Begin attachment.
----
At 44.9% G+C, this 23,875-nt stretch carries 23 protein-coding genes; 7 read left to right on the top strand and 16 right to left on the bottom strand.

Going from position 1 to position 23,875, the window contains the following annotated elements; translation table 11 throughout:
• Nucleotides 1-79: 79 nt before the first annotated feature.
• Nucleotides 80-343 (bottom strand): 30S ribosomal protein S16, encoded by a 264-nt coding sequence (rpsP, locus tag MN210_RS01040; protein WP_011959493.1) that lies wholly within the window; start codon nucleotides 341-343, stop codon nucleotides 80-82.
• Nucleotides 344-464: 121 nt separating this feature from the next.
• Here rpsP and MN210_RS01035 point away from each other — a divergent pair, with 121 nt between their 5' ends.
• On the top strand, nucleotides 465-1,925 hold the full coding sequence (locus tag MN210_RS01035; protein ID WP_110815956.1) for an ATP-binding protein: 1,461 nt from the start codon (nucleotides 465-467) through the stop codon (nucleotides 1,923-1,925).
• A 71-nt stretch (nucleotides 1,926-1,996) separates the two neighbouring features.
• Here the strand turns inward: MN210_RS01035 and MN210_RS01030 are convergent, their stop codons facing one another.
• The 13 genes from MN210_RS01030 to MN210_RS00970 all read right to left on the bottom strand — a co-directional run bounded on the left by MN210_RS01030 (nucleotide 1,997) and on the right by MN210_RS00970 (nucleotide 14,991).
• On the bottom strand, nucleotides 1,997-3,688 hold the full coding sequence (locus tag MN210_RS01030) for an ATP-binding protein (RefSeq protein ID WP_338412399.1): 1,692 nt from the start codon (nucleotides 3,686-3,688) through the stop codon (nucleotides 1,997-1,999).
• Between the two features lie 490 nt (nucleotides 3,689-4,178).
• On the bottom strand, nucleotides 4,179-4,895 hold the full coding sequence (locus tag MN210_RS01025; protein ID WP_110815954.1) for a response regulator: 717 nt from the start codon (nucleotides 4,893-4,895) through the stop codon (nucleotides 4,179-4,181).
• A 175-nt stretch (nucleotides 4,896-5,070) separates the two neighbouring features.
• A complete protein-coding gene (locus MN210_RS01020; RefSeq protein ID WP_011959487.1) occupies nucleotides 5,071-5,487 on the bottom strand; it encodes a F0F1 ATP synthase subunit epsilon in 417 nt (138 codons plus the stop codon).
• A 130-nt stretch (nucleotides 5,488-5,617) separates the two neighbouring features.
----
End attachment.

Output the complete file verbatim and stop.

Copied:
At 44.9% G+C, this 23,875-nt stretch carries 23 protein-coding genes; 7 read left to right on the top strand and 16 right to left on the bottom strand.

Going from position 1 to position 23,875, the window contains the following annotated elements; translation table 11 throughout:
• Nucleotides 1-79: 79 nt before the first annotated feature.
• Nucleotides 80-343 (bottom strand): 30S ribosomal protein S16, encoded by a 264-nt coding sequence (rpsP, locus tag MN210_RS01040; protein WP_011959493.1) that lies wholly within the window; start codon nucleotides 341-343, stop codon nucleotides 80-82.
• Nucleotides 344-464: 121 nt separating this feature from the next.
• Here rpsP and MN210_RS01035 point away from each other — a divergent pair, with 121 nt between their 5' ends.
• On the top strand, nucleotides 465-1,925 hold the full coding sequence (locus tag MN210_RS01035; protein ID WP_110815956.1) for an ATP-binding protein: 1,461 nt from the start codon (nucleotides 465-467) through the stop codon (nucleotides 1,923-1,925).
• A 71-nt stretch (nucleotides 1,926-1,996) separates the two neighbouring features.
• Here the strand turns inward: MN210_RS01035 and MN210_RS01030 are convergent, their stop codons facing one another.
• The 13 genes from MN210_RS01030 to MN210_RS00970 all read right to left on the bottom strand — a co-directional run bounded on the left by MN210_RS01030 (nucleotide 1,997) and on the right by MN210_RS00970 (nucleotide 14,991).
• On the bottom strand, nucleotides 1,997-3,688 hold the full coding sequence (locus tag MN210_RS01030) for an ATP-binding protein (RefSeq protein ID WP_338412399.1): 1,692 nt from the start codon (nucleotides 3,686-3,688) through the stop codon (nucleotides 1,997-1,999).
• Between the two features lie 490 nt (nucleotides 3,689-4,178).
• On the bottom strand, nucleotides 4,179-4,895 hold the full coding sequence (locus tag MN210_RS01025; protein ID WP_110815954.1) for a response regulator: 717 nt from the start codon (nucleotides 4,893-4,895) through the stop codon (nucleotides 4,179-4,181).
• A 175-nt stretch (nucleotides 4,896-5,070) separates the two neighbouring features.
• A complete protein-coding gene (locus MN210_RS01020; RefSeq protein ID WP_011959487.1) occupies nucleotides 5,071-5,487 on the bottom strand; it encodes a F0F1 ATP synthase subunit epsilon in 417 nt (138 codons plus the stop codon).
• A 130-nt stretch (nucleotides 5,488-5,617) separates the two neighbouring features.